02

Highlight your company’s commitment to DEI. Include overviews of your initiatives, how it is an integral part of your culture, and your commitment to it in the future.

03

Use diverse imagery to ensure everyone feels represented. Team images are a more authentic means of highlighting your team’s DEI efforts, as opposed to stock imagery.

04

Ensure your site is mobile-friendly as this may be candidates’ only means of viewing your vacancies.

05

Make the site as accessible as you can. For example, include subtitles on videos, use readable fonts, and consider text colours. For more tips, there are Web Content Accessibility Guidelines you can follow here.

Online job sites

Not to be overlooked is the trusty old job site. A simple and effective way to attract talent and alert candidates of job openings, job sites provide your roles with exposure. This automatically opens you up to a wider talent pool. To maximise the diversity of your candidates, it's definitely worth posting on job boards specialising in diverse hiring e.g. diversity.com

Referrals

Referrals from people you trust can be a great way to recruit talented candidates. According to employee referral software platform ERIN, it takes 60 days on average to fill a position, while it only takes 35-40 days on average with an employee referral. However, you’ll need to be careful that you’re not only recruiting people like you. To create a truly diverse culture, you should welcome candidates with diverse perspectives to avoid affinity bias and drive innovation.

You should also consider implementing a company referral scheme to encourage team members to get involved in sourcing, offering financial rewards or other perks for recommendations and successful hires. If you would like to make sourcing a team activity, it’s also a great idea to provide each team member with a hiring role and a job profile (including the required skills) so they know who to look out for. This ensures they have a seat at the table and their voice is heard when building out their team.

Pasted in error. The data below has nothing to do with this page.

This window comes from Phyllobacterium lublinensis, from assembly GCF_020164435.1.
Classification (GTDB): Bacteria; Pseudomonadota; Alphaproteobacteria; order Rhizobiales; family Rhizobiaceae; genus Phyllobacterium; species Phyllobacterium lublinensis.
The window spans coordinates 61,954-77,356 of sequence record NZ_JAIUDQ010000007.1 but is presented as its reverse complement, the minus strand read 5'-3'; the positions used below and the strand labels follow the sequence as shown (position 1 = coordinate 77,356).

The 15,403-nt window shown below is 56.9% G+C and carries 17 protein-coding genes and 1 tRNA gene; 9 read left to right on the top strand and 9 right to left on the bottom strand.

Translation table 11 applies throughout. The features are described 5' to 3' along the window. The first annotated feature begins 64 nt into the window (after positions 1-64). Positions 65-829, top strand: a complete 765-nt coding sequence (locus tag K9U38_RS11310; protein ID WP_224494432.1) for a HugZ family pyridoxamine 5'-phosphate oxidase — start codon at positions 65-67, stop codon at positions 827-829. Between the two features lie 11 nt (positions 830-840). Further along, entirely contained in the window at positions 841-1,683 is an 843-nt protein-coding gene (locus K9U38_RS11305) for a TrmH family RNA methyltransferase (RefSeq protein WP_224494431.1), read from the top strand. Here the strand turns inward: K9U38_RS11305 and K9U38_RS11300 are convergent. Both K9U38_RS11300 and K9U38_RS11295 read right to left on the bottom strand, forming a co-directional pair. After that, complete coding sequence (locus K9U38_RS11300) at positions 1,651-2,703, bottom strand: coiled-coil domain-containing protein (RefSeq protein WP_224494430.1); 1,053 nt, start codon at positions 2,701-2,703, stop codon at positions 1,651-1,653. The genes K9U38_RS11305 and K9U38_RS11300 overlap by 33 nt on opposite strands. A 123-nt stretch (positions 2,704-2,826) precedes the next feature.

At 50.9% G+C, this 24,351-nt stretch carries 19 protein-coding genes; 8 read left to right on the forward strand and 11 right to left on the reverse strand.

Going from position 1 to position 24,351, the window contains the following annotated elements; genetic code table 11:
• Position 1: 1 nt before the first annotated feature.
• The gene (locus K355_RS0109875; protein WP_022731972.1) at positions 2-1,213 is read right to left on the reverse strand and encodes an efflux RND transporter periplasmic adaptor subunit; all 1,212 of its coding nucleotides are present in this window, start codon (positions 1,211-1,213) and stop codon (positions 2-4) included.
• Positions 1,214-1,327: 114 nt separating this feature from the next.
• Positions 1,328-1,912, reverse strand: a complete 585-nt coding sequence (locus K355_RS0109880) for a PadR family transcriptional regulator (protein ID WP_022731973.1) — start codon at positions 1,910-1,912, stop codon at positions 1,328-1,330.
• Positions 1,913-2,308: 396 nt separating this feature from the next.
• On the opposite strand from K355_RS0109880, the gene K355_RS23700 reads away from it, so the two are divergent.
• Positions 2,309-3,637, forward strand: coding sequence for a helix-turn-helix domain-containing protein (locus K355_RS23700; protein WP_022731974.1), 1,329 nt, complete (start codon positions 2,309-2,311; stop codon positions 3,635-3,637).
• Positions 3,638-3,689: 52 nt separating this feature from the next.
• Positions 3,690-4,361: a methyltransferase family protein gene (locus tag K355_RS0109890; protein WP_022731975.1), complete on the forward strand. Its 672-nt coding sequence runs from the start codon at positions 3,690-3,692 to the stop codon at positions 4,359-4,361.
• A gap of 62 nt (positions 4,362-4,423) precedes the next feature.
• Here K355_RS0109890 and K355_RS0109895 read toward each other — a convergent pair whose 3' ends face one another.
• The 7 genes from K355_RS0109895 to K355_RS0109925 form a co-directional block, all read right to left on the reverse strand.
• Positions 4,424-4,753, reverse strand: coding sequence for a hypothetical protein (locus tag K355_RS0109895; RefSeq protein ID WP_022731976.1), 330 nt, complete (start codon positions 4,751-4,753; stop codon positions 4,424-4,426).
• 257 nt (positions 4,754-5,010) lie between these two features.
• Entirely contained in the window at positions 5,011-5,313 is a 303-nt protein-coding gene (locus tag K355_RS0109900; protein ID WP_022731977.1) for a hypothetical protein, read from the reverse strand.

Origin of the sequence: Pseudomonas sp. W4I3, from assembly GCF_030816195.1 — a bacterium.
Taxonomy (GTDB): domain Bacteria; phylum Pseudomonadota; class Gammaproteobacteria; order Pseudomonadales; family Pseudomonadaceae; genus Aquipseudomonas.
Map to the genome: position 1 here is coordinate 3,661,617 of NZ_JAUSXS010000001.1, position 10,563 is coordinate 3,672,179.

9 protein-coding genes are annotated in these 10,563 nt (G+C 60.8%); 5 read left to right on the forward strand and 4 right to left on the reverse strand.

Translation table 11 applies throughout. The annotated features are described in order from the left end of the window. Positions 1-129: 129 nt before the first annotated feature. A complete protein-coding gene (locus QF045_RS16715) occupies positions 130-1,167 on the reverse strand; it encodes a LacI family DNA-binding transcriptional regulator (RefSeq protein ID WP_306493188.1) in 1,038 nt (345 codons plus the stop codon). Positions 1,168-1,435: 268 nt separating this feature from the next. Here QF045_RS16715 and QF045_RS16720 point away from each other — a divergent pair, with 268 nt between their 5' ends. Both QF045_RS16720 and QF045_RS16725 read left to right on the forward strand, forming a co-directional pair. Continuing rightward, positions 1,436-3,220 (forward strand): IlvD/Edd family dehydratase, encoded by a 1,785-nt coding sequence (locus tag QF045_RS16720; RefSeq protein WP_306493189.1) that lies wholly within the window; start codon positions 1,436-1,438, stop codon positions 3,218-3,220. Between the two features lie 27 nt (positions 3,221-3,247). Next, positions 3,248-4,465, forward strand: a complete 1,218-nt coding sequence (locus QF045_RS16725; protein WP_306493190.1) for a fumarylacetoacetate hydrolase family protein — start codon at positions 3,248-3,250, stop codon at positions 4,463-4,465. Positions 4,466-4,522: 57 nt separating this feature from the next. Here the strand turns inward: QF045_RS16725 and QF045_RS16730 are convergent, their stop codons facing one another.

Established programs

Another great way to source candidates is to establish a program, such as an internship, traineeship or grad program which aims to foster the growth of candidates - with the intention of placing them into permanent roles with your company down the line. You could even leverage programs run by other organisations, such as university internship programs, or community-run initiatives to source talent. This is a great way to provide opportunities to those who may be struggling to get their foot in the door.

Groups and networking events

Have you considered using networking events to source candidates? Reaching your ideal candidates where they hang out, for example, coders at a coder networking event, is a great way to find tech professionals and connect with them personally. A few other places where you can connect with diverse candidates include:

  • Alumni associations
  • International colleges and universities
  • Women’s colleges and universities
  • Professional businesses focused on supporting diverse populations

Recruiters

Candidates aren’t always easy to find on your own. It may be worthwhile to use the services of a specialised tech recruiter. They have the resources, networks, and detailed knowledge of the industry, helping you to place the best people in the roles you need to fill.

Provide a hand-up for local talent

Talent RISE is a registered charity born out of the desire to facilitate real-world solutions to the barriers young people face with employment. If you recruit across the UK, Australia or New Zealand, Talent RISE can help connect you with a diverse community of young talent looking for a hand-up the career ladder. 

Providing a placement or work experience for young people through Talent RISE is not only a great way to introduce diversity within your organisation but it also helps you engage with the local community and boosts morale and engagement for existing team members. Find out more by hearing Jo-Ash’s story:

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If you can provide a young person with work experience, find out how Talent RISE can help by registering for an informal chat here.